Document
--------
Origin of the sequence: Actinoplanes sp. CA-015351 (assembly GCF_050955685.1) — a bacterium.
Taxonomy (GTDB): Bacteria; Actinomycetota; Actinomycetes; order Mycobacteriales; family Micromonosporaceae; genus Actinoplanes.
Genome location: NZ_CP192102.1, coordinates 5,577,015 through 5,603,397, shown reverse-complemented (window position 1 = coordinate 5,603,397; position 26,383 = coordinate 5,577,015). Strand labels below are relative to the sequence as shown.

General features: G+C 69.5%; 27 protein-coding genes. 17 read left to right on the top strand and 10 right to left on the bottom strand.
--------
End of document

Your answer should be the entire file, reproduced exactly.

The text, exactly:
Origin of the sequence: Actinoplanes sp. CA-015351 (assembly GCF_050955685.1) — a bacterium.
Taxonomy (GTDB): Bacteria; Actinomycetota; Actinomycetes; order Mycobacteriales; family Micromonosporaceae; genus Actinoplanes.
Genome location: NZ_CP192102.1, coordinates 5,577,015 through 5,603,397, shown reverse-complemented (window position 1 = coordinate 5,603,397; position 26,383 = coordinate 5,577,015). Strand labels below are relative to the sequence as shown.

General features: G+C 69.5%; 27 protein-coding genes. 17 read left to right on the top strand and 10 right to left on the bottom strand.